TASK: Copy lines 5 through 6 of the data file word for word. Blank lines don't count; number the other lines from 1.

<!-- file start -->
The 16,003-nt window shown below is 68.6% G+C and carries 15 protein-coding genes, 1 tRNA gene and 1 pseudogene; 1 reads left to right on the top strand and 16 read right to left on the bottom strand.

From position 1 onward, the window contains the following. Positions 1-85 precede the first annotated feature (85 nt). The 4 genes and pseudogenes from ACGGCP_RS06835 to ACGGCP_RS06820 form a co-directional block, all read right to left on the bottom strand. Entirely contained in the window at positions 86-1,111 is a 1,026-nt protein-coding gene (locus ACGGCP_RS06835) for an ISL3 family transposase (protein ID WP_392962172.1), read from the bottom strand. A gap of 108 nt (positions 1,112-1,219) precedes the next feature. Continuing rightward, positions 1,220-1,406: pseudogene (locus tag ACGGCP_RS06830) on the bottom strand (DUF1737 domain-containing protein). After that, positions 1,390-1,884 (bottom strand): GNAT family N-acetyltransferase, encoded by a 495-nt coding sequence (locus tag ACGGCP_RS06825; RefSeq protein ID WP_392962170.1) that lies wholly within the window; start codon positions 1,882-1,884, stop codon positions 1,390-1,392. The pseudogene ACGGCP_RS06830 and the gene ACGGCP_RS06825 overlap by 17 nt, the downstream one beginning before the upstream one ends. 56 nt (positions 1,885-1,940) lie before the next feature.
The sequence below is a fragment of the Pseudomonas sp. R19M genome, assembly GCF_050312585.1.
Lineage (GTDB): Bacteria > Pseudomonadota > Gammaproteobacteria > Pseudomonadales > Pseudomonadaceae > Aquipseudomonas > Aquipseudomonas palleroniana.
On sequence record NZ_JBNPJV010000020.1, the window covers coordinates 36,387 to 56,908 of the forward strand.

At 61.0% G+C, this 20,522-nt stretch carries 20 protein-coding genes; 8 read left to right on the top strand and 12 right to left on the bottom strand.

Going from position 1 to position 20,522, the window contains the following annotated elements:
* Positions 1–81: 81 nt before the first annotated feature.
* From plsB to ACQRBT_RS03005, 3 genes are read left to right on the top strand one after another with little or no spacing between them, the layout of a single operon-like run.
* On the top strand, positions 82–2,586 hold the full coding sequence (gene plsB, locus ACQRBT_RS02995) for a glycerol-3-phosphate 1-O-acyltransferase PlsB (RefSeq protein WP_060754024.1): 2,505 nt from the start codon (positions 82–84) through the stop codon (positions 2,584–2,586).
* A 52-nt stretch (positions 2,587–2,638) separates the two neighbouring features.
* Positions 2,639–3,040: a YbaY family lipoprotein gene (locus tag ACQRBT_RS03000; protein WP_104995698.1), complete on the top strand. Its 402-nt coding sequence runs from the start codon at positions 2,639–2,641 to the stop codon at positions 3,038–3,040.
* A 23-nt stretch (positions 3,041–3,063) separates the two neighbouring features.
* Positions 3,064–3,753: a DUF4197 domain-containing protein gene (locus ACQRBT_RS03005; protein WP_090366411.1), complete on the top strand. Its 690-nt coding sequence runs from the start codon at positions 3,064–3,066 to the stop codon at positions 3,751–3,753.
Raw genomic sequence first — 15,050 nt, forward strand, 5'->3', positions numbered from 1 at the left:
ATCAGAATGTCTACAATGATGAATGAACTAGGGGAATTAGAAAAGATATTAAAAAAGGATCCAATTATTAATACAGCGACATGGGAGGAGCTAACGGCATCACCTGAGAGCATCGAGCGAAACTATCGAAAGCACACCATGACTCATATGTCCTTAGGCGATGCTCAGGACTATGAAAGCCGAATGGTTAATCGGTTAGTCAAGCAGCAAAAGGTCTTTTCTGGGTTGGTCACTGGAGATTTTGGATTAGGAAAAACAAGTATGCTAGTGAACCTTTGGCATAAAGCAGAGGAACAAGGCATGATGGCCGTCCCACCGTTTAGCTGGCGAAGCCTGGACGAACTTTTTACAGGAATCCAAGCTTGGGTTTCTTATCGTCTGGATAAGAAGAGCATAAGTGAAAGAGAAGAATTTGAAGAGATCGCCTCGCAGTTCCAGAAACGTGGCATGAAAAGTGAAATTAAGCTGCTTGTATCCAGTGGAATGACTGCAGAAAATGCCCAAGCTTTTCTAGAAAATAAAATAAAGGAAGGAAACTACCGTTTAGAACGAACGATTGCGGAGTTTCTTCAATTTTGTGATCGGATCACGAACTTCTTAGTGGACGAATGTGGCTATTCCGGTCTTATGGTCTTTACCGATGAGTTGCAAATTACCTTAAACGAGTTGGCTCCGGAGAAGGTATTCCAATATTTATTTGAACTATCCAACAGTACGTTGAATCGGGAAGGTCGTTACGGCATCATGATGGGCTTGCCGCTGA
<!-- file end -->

On sequence record NZ_JBNPJV010000020.1, the window covers coordinates 36,387 to 56,908 of the forward strand.

At 61.0% G+C, this 20,522-nt stretch carries 20 protein-coding genes; 8 read left to right on the top strand and 12 right to left on the bottom strand.